Saturday, 31 December 2011

Mt Nebo Festive Fatass trail run 2011

I heard about this running event going up a mountain: the 24km fatass trail run to Mt Nebo. 
"That’s for me," I thought. Coming from the Cordillera mountains, anything with ‘mountain trail’ sometimes piques my interest. The event was scheduled for the 27th of December. Good to sweat off some of the extra weight I had put on during Christmas.

The previous day (boxing day) was quite warm. Even until late in the night the heat was still there, and I could not get to sleep until after midnight. Sometimes mountain runs make me anxious. It shouldn’t though because I race mainly with city slickers/ runners from the big smoke. Yet one of the mysteries of my running life that I’ll never understand is how everyone goes faster than me. Maybe i’m getting soft and slow in my old middle age. Maybe they're just slick.

On the day I turned up early and eagerly for the start at around 5:30am. I joined the group gathering at a makeshift carpark on the grassy verge of the junction of Payne Road and Dillon Road in the suburb of The Gap. 

The sight of these battle-hardened elite mountain runners was very intimidating to a newbie funrunner attempting his first run up Mt Nebo. I said hello to a couple of familiar faces and met a few more runners who posted in the coolrunning forum for this run.

This run is along 'south boundary road' in the southern section (formerly Brisbane Forest Park) of the 36,000-hectare D’Aguilar national park. This national park in Brisbane is the only park this large just 12 km from the CBD of any Australian city.

Some 20 to 25 runners turned up for the run. A couple of the veterans gave instructions and directions for the route. Others kindly dropped off water and drink replenishments up along the way, and at the end of the route, 24 kilometres away in Mt Nebo. And as we started it was then that the real difficulty of this run hit me. It wasn’t just 24k, it’s a full 48 kilometres up and down!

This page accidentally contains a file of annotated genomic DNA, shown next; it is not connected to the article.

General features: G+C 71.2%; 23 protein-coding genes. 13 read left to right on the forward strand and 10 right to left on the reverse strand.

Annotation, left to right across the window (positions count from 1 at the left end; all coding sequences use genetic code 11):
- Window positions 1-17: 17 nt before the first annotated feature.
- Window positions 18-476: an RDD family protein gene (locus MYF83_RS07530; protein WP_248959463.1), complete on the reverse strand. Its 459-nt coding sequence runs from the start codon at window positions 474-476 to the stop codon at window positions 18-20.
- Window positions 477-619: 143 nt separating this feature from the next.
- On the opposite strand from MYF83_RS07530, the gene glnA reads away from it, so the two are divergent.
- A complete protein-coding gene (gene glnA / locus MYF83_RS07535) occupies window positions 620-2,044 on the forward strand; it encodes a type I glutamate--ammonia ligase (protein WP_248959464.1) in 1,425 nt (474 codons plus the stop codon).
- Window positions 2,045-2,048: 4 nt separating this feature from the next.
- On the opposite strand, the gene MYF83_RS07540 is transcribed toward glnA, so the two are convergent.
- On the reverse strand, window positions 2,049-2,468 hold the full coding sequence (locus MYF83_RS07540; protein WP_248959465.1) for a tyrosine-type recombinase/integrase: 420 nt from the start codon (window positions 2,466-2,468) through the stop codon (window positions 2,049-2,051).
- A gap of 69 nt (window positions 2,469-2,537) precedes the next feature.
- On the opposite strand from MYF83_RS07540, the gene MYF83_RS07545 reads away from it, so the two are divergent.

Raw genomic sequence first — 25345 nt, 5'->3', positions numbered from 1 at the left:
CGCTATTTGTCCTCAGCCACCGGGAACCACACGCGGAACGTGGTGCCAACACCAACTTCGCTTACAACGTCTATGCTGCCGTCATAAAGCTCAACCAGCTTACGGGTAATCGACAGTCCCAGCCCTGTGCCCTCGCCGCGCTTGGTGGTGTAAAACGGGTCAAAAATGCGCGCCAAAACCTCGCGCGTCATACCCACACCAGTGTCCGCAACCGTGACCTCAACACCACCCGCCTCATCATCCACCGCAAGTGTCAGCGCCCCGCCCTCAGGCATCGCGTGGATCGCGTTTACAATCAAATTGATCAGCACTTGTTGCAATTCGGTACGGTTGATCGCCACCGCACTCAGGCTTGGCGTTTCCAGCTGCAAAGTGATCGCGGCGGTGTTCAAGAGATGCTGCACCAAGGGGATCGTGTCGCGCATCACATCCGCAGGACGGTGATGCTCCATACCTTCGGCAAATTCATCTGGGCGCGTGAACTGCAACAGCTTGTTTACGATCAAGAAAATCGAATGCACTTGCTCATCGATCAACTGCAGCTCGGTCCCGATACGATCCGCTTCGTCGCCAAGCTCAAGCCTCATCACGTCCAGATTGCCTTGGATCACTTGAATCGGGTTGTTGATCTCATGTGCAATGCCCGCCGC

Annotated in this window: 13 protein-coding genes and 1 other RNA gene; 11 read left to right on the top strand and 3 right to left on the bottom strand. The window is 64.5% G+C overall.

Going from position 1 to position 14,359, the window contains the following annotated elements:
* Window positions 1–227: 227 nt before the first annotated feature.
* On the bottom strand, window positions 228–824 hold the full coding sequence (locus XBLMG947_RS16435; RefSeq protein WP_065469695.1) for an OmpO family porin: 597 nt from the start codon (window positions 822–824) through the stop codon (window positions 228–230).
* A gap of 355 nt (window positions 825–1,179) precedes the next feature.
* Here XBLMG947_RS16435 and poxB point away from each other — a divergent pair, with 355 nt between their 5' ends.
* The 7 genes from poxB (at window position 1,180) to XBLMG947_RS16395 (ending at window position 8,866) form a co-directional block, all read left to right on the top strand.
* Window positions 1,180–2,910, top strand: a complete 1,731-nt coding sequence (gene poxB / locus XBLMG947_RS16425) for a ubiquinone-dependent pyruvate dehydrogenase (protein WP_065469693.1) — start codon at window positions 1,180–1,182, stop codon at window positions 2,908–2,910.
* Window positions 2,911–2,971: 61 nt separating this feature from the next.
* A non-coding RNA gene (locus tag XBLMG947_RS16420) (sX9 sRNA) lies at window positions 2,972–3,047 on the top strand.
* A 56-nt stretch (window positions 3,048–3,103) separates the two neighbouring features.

It was too late to organise a lift back so I thought of doing 12 or maybe 15km and then walk back. That was the plan. And it was a good plan - at the time. Good I had all day.

The folly of the plan immediately laid itself bare. First of all, this was the first time i had to run with so much extra weight on, and not just from indulging excessively in some rich Christmas fare. I had a 2-litre hydration backpack. On top of this was two 250ml smaller bottles (one with water carried in hand, and the other with juice in the pack), a digital camera, mobile phone in belt pouch, energy bar, gel pack, electrolyte sachet, extra pair of foot pads and socks. Everyone else had packs on, but I bet I had the heaviest. And they’re veterans, I’m just new at this. And this was not a stroll on some paved path down the road to a park. This was a mountain run with an elevation gain of some 450m (1225m ascent/775m descent) over at least 20km.

The start was okay. I plodded along and settled into my pace. But almost immediately started panting and sweating profusely.